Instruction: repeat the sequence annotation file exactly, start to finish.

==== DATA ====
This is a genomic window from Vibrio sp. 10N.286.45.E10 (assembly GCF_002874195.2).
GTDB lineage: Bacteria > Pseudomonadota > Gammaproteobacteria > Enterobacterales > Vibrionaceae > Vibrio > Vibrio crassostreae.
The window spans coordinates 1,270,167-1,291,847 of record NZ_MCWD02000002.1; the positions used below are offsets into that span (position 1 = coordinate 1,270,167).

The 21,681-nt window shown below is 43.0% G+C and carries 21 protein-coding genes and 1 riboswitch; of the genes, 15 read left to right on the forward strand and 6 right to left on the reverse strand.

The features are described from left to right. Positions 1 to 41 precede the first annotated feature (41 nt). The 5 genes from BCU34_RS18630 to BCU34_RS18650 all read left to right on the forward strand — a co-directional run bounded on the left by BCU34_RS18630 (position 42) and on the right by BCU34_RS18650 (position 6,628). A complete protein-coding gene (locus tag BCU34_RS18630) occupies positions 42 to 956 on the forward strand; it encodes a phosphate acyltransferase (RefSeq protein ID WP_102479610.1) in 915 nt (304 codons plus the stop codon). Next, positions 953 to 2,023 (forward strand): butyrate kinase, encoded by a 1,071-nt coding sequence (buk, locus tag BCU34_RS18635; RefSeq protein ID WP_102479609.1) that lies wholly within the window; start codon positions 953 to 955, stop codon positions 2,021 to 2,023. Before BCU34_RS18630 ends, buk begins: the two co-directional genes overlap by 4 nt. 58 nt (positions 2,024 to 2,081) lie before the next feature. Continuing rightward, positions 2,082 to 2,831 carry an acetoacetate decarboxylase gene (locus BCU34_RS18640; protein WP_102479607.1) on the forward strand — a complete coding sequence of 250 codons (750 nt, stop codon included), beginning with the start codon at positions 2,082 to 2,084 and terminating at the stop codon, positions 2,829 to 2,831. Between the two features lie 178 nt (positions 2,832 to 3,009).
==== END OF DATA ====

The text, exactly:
This is a genomic window from Vibrio sp. 10N.286.45.E10 (assembly GCF_002874195.2).
GTDB lineage: Bacteria > Pseudomonadota > Gammaproteobacteria > Enterobacterales > Vibrionaceae > Vibrio > Vibrio crassostreae.
The window spans coordinates 1,270,167-1,291,847 of record NZ_MCWD02000002.1; the positions used below are offsets into that span (position 1 = coordinate 1,270,167).

The 21,681-nt window shown below is 43.0% G+C and carries 21 protein-coding genes and 1 riboswitch; of the genes, 15 read left to right on the forward strand and 6 right to left on the reverse strand.

The features are described from left to right. Positions 1 to 41 precede the first annotated feature (41 nt). The 5 genes from BCU34_RS18630 to BCU34_RS18650 all read left to right on the forward strand — a co-directional run bounded on the left by BCU34_RS18630 (position 42) and on the right by BCU34_RS18650 (position 6,628). A complete protein-coding gene (locus tag BCU34_RS18630) occupies positions 42 to 956 on the forward strand; it encodes a phosphate acyltransferase (RefSeq protein ID WP_102479610.1) in 915 nt (304 codons plus the stop codon). Next, positions 953 to 2,023 (forward strand): butyrate kinase, encoded by a 1,071-nt coding sequence (buk, locus tag BCU34_RS18635; RefSeq protein ID WP_102479609.1) that lies wholly within the window; start codon positions 953 to 955, stop codon positions 2,021 to 2,023. Before BCU34_RS18630 ends, buk begins: the two co-directional genes overlap by 4 nt. 58 nt (positions 2,024 to 2,081) lie before the next feature. Continuing rightward, positions 2,082 to 2,831 carry an acetoacetate decarboxylase gene (locus BCU34_RS18640; protein WP_102479607.1) on the forward strand — a complete coding sequence of 250 codons (750 nt, stop codon included), beginning with the start codon at positions 2,082 to 2,084 and terminating at the stop codon, positions 2,829 to 2,831. Between the two features lie 178 nt (positions 2,832 to 3,009).